The General Electric Co. (GE) and Verve Energy-owned Greenough River project is seeking funding from the Australian government to help expand the plant as much as fourfold to 40 megawatts, Jack Curtis, First Solar vice president of business development and sales for Asia-Pacific, said today in an interview in Sydney.
“I’d be very disappointed if we didn’t see some positive traction on that in the next six to 12 months,” he said. “We’re pretty confident that the federal government would view that as a very likely candidate for future support since the economic value proposition would be compelling.”
First Solar, the largest U.S. solar-panel manufacturer by shipments, is supplying panels to the 10-megawatt Greenough River project to contribute to the government’s plan to get at least 20 percent of the country’s power from renewable energy by 2020. The project in Western Australia started last year.
AGL Energy Ltd. (AGK)’s planned 155-megawatt solar project in New South Wales state, which received A$166.7 million ($150 million) in funds from the Australian Renewable Energy Agency, is also using Tempe, Arizona-based First Solar’s modules. AGL said today that it’s going ahead with the A$450 million project at two sites in Australia’s most populous state.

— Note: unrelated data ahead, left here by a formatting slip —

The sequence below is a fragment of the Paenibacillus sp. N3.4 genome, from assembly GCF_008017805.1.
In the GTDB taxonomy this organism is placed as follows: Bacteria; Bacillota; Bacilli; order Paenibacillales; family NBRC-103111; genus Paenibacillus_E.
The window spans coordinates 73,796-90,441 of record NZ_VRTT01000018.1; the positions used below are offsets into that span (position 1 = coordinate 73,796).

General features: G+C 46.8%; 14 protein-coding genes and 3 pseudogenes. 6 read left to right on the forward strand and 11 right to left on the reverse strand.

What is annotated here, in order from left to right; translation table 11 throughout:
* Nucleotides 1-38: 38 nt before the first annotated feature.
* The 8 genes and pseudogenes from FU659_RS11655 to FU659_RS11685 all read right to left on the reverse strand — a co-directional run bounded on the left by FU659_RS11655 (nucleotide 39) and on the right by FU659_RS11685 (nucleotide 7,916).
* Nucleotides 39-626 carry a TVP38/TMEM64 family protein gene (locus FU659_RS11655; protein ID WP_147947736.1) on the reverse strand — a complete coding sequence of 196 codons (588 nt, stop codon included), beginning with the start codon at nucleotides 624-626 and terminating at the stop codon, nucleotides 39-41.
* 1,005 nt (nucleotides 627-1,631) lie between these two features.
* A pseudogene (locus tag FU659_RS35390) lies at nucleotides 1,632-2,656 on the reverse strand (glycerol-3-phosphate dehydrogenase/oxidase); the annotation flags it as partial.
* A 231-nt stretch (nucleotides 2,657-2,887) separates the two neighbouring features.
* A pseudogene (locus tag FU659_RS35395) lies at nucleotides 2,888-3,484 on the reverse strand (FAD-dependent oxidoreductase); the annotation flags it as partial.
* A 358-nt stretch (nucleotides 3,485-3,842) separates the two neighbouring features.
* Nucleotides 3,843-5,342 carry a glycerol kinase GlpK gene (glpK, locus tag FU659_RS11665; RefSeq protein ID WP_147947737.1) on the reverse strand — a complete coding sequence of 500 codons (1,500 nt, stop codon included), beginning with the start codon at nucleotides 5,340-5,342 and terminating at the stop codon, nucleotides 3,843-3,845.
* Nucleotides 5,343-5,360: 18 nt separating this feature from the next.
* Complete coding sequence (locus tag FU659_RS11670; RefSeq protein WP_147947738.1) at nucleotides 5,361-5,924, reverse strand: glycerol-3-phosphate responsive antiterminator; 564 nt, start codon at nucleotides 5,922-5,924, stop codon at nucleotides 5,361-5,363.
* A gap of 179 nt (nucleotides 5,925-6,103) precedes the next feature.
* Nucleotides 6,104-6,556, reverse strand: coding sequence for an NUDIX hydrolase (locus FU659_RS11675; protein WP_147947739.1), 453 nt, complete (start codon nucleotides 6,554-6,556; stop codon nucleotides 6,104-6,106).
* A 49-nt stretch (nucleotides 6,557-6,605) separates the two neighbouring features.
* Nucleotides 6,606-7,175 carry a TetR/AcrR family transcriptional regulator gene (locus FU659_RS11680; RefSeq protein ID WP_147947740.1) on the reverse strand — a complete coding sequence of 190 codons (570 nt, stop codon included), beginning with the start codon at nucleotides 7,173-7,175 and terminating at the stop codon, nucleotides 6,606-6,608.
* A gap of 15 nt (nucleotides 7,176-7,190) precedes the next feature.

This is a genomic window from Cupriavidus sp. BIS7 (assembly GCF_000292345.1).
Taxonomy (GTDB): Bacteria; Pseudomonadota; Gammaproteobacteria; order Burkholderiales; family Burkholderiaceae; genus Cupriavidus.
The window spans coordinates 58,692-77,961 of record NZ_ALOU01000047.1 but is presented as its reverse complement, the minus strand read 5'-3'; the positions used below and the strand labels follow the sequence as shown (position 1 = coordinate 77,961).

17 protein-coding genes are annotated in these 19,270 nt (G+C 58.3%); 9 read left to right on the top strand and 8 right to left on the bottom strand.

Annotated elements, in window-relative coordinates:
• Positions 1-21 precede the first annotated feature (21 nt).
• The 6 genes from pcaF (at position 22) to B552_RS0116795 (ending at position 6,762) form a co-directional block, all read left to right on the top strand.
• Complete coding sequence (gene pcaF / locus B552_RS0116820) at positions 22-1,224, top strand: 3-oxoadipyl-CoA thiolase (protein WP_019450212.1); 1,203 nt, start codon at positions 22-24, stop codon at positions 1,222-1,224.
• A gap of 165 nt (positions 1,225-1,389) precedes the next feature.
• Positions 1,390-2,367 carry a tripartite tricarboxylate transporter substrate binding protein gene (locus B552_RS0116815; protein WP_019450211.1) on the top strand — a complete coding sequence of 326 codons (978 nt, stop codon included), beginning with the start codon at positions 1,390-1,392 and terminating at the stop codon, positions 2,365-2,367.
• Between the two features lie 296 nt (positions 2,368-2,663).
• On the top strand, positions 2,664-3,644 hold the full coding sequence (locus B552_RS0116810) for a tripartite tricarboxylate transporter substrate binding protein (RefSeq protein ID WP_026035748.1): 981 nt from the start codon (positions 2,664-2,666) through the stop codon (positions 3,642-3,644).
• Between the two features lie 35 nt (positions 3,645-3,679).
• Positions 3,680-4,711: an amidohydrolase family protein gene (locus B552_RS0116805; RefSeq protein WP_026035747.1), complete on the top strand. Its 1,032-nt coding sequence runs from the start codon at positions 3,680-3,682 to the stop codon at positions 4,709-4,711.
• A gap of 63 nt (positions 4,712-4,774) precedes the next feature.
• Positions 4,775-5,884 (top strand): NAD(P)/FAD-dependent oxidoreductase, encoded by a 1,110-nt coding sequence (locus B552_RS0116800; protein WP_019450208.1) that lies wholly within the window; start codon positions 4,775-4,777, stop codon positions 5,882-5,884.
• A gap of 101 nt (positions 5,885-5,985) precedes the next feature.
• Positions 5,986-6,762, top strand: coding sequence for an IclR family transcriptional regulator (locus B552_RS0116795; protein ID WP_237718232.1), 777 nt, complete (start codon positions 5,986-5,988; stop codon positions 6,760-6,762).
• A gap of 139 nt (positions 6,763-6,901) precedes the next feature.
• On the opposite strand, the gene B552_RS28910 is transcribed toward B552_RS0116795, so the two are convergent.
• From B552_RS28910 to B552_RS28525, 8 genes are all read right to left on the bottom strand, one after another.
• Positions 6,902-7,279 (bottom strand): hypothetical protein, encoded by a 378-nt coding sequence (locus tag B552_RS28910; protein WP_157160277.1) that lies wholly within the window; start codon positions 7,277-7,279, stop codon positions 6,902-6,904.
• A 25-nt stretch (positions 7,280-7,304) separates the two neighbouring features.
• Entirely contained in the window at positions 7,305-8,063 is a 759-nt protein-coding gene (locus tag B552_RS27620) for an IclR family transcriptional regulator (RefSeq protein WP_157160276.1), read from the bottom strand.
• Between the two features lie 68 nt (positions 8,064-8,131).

“One of the challenges we have is that we bring a U.S. cost frame of reference to Australia, and we realize it’s more expensive to build in Australia, largely because the experience just isn’t there,” Curtis said in the interview after a news conference to announce the AGL project. “So what these projects do is accelerate that experience, so that next time we can build more efficiently, more cheaply.”
The Australian Renewable Energy Agency expects decisions within six months on whether to invest in solar plants planned by Infigen Energy and Pacific Hydro Pty, Chief Executive Officer Ivor Frischknecht said today in a separate interview.
While Australia has the highest average solar radiation per square meter of any continent, according to the government, some projects picked to receive solar grants, including a venture led by Areva SA (AREVA) in the state of Queensland, have failed to meet financing deadlines and sign power-supply agreements.
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